How Members of Korn, Bad Brains, A7X Helped Islander Find New ‘Power’
With their lineup reconstructed, Islander started writing Power Under Control, which is as much a rebirth as a follow-up. Like Violence & Destruction, the record features a broad range of styles, including nu-metal, punk, emo and alt-rock, but this time the songwriting is sharper and more experimental, the playing tighter and the narrative linear. The title of the album comes from the New Testament definition of meekness, and the songs follow the adventures of a character that starts out angry, selfish and hedonistic and gradually learns the value of love and sacrifice.
While the concept for Power Under Control is positive, many of the songs are unsettling and the path of creation was littered with frustration and pain. When they started writing, the once South Carolina-based Islander were scattered across the country: Carvajal and new bassist Ezekiel Vasquez were in Indiana, Bareis was in Arizona and Ilejay was near Los Angeles. They all agreed to work on the album in L.A. and stay with Ilejay’s parent-in-laws, which wasn’t exactly stress-free. In addition, finances were tight and during the process, a close friend of the band committed suicide.
The turmoil resounds in opening track “Darkness” (watch the video above), a tale of decadence and irresponsibility driven by surging down-tuned guitars, sewer-scraping bass lines and half-rapped, half-sung vocals. “Before we started writing, we turned on The Shining to set a horror-based tone,” Carvajal says. “Then we started playing and all these ugly sounds poured out of us.”
Lyrically, “Darkness” starts the main character’s journey with lines like, “I’m into lust, flesh/The cheapest kind of sex/I don’t even need to know your name” and “I can’t love, but I love to hate.”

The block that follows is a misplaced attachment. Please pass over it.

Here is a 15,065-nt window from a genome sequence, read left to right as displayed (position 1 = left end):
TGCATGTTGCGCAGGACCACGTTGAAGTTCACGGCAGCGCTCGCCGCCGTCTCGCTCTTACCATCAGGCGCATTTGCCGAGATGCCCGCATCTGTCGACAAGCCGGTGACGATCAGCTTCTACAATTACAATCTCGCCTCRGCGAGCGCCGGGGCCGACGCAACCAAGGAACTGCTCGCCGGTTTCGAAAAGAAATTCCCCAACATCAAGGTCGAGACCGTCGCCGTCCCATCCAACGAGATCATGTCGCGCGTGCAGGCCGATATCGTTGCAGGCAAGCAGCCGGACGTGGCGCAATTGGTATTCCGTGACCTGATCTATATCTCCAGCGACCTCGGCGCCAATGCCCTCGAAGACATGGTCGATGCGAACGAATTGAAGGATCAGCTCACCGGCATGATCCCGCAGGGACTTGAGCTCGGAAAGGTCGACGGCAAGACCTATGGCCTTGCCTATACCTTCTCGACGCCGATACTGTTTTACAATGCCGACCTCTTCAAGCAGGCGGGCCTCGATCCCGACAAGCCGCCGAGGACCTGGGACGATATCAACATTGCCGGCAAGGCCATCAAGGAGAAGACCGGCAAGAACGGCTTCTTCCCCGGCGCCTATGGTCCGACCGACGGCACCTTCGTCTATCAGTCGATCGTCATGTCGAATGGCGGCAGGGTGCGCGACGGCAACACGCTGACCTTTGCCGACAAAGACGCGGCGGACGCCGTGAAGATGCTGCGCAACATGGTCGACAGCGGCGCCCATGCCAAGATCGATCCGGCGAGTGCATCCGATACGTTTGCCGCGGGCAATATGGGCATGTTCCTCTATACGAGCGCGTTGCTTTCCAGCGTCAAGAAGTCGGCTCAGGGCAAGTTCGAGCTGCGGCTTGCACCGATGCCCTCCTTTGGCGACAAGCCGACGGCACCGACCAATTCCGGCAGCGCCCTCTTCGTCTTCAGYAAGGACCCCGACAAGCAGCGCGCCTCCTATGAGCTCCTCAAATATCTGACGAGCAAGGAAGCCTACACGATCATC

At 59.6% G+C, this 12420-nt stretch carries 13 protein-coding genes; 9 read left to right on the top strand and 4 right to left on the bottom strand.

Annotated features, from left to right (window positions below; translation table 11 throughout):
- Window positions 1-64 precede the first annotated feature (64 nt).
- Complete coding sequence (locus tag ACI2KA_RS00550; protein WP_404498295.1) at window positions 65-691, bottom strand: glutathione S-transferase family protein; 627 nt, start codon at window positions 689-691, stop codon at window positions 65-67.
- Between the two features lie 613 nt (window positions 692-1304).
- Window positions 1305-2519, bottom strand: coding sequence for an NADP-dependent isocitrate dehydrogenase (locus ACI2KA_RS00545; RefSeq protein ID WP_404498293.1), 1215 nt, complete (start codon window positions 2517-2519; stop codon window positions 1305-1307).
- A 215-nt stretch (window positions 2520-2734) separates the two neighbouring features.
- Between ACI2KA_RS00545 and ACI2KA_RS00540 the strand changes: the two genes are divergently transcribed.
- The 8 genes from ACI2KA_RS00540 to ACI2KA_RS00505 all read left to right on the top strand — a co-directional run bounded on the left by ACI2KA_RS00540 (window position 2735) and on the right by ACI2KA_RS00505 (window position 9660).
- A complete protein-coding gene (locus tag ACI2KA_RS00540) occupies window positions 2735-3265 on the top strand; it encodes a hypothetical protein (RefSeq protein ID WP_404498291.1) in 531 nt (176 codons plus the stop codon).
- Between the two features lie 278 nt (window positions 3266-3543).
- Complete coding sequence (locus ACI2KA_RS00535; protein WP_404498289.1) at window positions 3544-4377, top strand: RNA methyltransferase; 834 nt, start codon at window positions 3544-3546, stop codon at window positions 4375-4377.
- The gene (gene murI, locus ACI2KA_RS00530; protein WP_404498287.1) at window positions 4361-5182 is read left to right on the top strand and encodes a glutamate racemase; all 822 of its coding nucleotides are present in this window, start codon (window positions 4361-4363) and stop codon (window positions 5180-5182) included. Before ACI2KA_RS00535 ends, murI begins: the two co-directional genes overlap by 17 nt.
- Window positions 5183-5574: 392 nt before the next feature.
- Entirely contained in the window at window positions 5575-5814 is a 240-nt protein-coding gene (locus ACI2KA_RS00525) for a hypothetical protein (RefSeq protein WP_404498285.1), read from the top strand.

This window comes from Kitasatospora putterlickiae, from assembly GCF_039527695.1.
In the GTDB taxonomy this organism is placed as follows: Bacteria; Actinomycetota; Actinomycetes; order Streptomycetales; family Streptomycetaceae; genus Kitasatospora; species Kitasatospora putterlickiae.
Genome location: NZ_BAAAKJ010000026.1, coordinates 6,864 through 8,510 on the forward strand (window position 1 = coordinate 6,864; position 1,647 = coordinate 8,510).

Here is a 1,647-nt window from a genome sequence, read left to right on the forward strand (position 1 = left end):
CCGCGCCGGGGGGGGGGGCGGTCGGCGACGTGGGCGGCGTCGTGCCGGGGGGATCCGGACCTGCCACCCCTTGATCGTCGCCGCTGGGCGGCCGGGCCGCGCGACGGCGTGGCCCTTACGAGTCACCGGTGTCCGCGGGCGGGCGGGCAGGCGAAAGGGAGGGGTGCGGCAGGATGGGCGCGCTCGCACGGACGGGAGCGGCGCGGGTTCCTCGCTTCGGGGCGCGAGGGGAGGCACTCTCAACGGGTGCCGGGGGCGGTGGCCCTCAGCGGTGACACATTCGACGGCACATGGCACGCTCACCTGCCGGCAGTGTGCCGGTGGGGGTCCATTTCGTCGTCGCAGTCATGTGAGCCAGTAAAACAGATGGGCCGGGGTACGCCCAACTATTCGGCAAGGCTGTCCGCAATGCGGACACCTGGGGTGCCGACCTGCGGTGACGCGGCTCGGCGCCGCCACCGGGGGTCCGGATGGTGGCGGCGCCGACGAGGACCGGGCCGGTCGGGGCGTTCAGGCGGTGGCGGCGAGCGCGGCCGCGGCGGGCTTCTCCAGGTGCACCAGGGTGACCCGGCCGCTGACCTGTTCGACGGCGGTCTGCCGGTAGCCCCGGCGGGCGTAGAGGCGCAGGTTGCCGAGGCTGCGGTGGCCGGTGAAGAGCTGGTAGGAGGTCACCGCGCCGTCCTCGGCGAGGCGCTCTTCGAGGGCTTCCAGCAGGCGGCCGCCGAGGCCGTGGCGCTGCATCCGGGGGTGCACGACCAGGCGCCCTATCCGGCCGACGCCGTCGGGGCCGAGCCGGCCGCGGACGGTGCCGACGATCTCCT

“That song is a cry for help. It’s the character saying he’s into all this craziness that the world has to offer and nobody’s going to be able to change him,” Carvajal says. “I feel like that’s the way a lot of people are today. They don’t want to learn how to yield to love or to give themselves up for other people. They’re not willing to lay down their wants and desires and they just don’t care.”
Other songs on the album reveal different shades of Islander’s musical palette. “Bad Guy,” the album’s first single, opens with a glistening web of echoing, muted guitar notes and builds through a punchy main verse and a yearning chorus reminiscent of Afghan Whigs. And “Beelzebub” combines minor-key synth, haunting xylophone and gliding, textural guitar before pulsing stabs and piercing screams shatter the calm. One of the catchiest cuts, “Think It Over,” is a hybrid of pop-punk and funk metal, which includes cheerleader chants and static-filled guest vocals by Bad Brains vocalist H.R., who recorded his contribution via cellphone and despite suffering from painful headaches.
The musical diversity of Power Under Control could make Islander accessible to fans of various genres – which, for Carvajal, is part of the beauty of the band’s reconfiguration.
“We believe we’re the type of band that can go on tour with Justin Bieber,” he says. “And we want to play shows with Copeland and Aesop Rock. Johnny Cash once said, ‘The people just want four chords and the truth,’ and at the end of the day I think that idea still applies.”